Despite Al Gore's concession in the wake of a 5-4 decision by the U.S. Supreme Court against further hand recounts, "it's going to take a long time for the healing process," said Rep. Alcee Hastings, D-Fla.
"We may well be witnessing the greatest mass disenfranchisement of African Americans since passage of the Voting Rights Act of 1965," said Rep. Charles Rangel, a New York Democrat elected to Congress five years after the historic law barred racially discriminatory voting practices.
Jesse Jackson Jr. (AP)SIZE>
Rep. Jesse Jackson Jr., D-Ill., said the Bush camp had "orchestrated a questionable `velvet legal coup.'"
"In Third World countries when democratically cast votes are not counted, or the person who most likely lost wins in a highly questionable manner, we usually refer to that as a coup d'etat," Jackson said.
One by one, members of the 38-member all-Democratic Congressional Black Caucus derided a process they say stripped many blacks of their most basic right.
Among the allegations: defective voting machines malfunctioned, voter lists were purged, voters were intimidated by police roadblocks and thousands of ballots were thrown out in areas where minorities composed a majority of voters. The Justice Department recently sent representatives to Florida to gather information about the allegations.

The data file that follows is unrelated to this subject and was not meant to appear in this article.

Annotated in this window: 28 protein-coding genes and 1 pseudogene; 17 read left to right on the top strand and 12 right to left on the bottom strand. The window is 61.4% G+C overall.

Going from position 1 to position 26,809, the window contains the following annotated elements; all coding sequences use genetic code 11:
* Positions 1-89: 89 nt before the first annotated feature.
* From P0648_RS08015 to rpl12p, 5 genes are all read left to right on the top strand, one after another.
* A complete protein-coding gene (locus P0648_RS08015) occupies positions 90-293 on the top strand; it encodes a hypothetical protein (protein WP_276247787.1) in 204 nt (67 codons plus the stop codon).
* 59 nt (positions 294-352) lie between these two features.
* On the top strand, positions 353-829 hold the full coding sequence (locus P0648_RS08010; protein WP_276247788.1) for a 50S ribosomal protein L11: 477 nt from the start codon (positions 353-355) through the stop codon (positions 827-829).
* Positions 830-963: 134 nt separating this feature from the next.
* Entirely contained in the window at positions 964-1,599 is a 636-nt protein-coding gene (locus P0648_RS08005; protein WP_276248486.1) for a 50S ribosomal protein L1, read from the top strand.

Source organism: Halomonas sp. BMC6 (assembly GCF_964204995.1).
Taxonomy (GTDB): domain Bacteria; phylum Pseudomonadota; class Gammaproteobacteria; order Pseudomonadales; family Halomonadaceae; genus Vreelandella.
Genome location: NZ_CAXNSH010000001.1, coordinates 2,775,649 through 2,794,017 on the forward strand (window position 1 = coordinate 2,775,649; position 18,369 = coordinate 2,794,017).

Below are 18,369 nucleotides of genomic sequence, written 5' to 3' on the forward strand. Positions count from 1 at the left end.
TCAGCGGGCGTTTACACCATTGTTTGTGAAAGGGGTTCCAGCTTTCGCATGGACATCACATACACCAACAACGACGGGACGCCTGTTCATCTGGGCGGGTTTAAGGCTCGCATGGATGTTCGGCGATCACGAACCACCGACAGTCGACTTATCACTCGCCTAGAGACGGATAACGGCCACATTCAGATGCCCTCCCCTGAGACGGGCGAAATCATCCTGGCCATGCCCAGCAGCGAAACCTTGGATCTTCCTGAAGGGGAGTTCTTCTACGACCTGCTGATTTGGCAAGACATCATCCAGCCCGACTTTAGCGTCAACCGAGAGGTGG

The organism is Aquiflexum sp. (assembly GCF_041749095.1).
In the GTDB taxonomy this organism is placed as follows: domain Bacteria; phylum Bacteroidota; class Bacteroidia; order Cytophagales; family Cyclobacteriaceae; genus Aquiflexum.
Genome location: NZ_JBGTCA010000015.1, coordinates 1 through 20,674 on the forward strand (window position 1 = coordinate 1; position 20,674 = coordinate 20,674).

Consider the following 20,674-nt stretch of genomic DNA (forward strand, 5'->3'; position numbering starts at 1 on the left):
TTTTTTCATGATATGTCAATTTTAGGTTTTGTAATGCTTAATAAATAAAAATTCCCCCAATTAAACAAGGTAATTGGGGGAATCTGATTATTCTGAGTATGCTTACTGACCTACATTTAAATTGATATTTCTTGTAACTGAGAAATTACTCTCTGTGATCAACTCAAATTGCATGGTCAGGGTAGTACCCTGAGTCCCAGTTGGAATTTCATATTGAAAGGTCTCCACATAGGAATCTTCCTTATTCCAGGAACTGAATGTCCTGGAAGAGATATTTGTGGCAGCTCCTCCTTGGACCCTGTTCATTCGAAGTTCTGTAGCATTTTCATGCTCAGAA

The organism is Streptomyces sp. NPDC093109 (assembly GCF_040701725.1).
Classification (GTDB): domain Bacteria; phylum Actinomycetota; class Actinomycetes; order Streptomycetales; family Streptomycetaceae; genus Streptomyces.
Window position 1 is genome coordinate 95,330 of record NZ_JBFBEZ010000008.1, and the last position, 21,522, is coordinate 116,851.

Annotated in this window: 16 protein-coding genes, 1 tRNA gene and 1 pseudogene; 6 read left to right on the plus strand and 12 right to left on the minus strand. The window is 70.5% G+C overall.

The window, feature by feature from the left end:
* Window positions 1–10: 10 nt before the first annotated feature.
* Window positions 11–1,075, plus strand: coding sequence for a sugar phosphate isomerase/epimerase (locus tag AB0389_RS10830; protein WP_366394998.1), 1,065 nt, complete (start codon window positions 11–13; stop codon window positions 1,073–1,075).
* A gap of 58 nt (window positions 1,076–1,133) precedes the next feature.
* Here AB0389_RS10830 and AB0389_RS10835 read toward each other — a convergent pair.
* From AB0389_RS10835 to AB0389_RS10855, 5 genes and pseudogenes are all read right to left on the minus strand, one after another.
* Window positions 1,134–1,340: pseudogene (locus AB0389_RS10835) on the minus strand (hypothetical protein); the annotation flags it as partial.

"All of these things smack democracy in the face," said Rep. Elijah Cummings of Maryland. "This must be a wake up call for all of America. When one person's vote does not count, it means all of us are treated unfairly."
Rep. Carrie Meek, another Florida Democrat, said the situation had made blacks "suspect of the judicial system."
"They feel that there's something rotten in Denmark," Meek said. "They don't believe Gore has been treated fairly. They don't feel their votes have been counted."
It is unlikely the rumblings from black community leaders are likely to end anytime soon.
Rangel said the black caucus members will soon make visits around the country to thank minority voters "for their personal contributions in respecting the precious right of the franchise, secured with the blood of their forefathes."
NAACP President Kweisi Mfume has said his group plans to sue Florida and some of its counties, seeking changes in the election process because "black voters were increasingly denied their right to vote."
And Jackson's father, the Rev. Jesse Jackson, has vowed to have demonstrations in the days leading up to the Jan. 20 inauguration. "The civil rights rail, the third rail, will continue," Jackson said.